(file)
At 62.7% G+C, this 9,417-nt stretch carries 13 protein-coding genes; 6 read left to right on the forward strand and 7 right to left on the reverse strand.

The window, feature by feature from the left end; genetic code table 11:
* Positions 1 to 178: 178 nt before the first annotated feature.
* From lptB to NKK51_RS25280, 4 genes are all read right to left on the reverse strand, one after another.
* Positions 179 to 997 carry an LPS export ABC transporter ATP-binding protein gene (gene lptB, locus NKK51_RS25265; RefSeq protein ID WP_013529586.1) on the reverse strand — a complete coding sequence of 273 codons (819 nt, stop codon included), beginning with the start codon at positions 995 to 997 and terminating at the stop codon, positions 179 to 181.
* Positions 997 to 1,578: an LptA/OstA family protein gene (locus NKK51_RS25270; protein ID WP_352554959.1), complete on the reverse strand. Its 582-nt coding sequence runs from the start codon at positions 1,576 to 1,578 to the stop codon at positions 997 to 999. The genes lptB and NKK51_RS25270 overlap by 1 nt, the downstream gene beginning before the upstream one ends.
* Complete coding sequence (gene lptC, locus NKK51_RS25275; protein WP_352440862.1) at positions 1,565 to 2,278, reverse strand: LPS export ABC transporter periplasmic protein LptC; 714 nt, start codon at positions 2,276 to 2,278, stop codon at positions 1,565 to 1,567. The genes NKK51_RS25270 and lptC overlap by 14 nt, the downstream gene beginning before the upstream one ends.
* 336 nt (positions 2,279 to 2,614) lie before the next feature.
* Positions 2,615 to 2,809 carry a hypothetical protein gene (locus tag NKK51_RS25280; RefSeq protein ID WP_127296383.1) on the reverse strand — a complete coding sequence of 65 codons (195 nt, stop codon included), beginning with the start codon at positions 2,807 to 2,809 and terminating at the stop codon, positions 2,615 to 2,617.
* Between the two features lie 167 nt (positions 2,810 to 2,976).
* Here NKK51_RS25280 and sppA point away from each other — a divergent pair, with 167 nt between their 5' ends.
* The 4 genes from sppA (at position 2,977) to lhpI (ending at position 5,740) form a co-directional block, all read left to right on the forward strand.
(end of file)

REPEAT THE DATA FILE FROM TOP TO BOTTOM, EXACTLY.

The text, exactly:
At 62.7% G+C, this 9,417-nt stretch carries 13 protein-coding genes; 6 read left to right on the forward strand and 7 right to left on the reverse strand.

The window, feature by feature from the left end; genetic code table 11:
* Positions 1 to 178: 178 nt before the first annotated feature.
* From lptB to NKK51_RS25280, 4 genes are all read right to left on the reverse strand, one after another.
* Positions 179 to 997 carry an LPS export ABC transporter ATP-binding protein gene (gene lptB, locus NKK51_RS25265; RefSeq protein ID WP_013529586.1) on the reverse strand — a complete coding sequence of 273 codons (819 nt, stop codon included), beginning with the start codon at positions 995 to 997 and terminating at the stop codon, positions 179 to 181.
* Positions 997 to 1,578: an LptA/OstA family protein gene (locus NKK51_RS25270; protein ID WP_352554959.1), complete on the reverse strand. Its 582-nt coding sequence runs from the start codon at positions 1,576 to 1,578 to the stop codon at positions 997 to 999. The genes lptB and NKK51_RS25270 overlap by 1 nt, the downstream gene beginning before the upstream one ends.
* Complete coding sequence (gene lptC, locus NKK51_RS25275; protein WP_352440862.1) at positions 1,565 to 2,278, reverse strand: LPS export ABC transporter periplasmic protein LptC; 714 nt, start codon at positions 2,276 to 2,278, stop codon at positions 1,565 to 1,567. The genes NKK51_RS25270 and lptC overlap by 14 nt, the downstream gene beginning before the upstream one ends.
* 336 nt (positions 2,279 to 2,614) lie before the next feature.
* Positions 2,615 to 2,809 carry a hypothetical protein gene (locus tag NKK51_RS25280; RefSeq protein ID WP_127296383.1) on the reverse strand — a complete coding sequence of 65 codons (195 nt, stop codon included), beginning with the start codon at positions 2,807 to 2,809 and terminating at the stop codon, positions 2,615 to 2,617.
* Between the two features lie 167 nt (positions 2,810 to 2,976).
* Here NKK51_RS25280 and sppA point away from each other — a divergent pair, with 167 nt between their 5' ends.
* The 4 genes from sppA (at position 2,977) to lhpI (ending at position 5,740) form a co-directional block, all read left to right on the forward strand.